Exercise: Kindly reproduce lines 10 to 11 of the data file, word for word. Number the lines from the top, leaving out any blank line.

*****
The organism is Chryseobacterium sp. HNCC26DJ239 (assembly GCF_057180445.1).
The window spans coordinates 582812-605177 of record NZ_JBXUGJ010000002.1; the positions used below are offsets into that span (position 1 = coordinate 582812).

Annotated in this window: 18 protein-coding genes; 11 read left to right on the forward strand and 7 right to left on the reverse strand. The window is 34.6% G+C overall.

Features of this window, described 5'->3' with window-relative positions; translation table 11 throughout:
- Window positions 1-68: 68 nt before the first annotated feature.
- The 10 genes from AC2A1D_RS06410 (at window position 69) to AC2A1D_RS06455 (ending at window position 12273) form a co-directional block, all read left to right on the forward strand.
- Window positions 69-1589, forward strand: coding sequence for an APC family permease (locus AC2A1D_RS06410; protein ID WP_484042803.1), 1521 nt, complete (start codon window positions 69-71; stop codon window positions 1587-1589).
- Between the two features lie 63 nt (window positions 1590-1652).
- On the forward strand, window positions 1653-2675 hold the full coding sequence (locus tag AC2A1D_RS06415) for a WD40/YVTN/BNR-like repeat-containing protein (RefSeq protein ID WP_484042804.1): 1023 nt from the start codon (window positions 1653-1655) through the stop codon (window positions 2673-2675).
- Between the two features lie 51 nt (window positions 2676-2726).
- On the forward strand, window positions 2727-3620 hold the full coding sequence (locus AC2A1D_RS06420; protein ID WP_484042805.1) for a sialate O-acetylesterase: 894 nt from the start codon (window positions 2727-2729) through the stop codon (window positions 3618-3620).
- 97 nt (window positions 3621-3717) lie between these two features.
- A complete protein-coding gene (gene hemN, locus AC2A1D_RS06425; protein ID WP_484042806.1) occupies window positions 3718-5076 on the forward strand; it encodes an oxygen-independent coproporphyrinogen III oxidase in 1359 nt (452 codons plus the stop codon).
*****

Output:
- Between the two features lie 51 nt (window positions 2676-2726).
- On the forward strand, window positions 2727-3620 hold the full coding sequence (locus AC2A1D_RS06420; protein ID WP_484042805.1) for a sialate O-acetylesterase: 894 nt from the start codon (window positions 2727-2729) through the stop codon (window positions 3618-3620).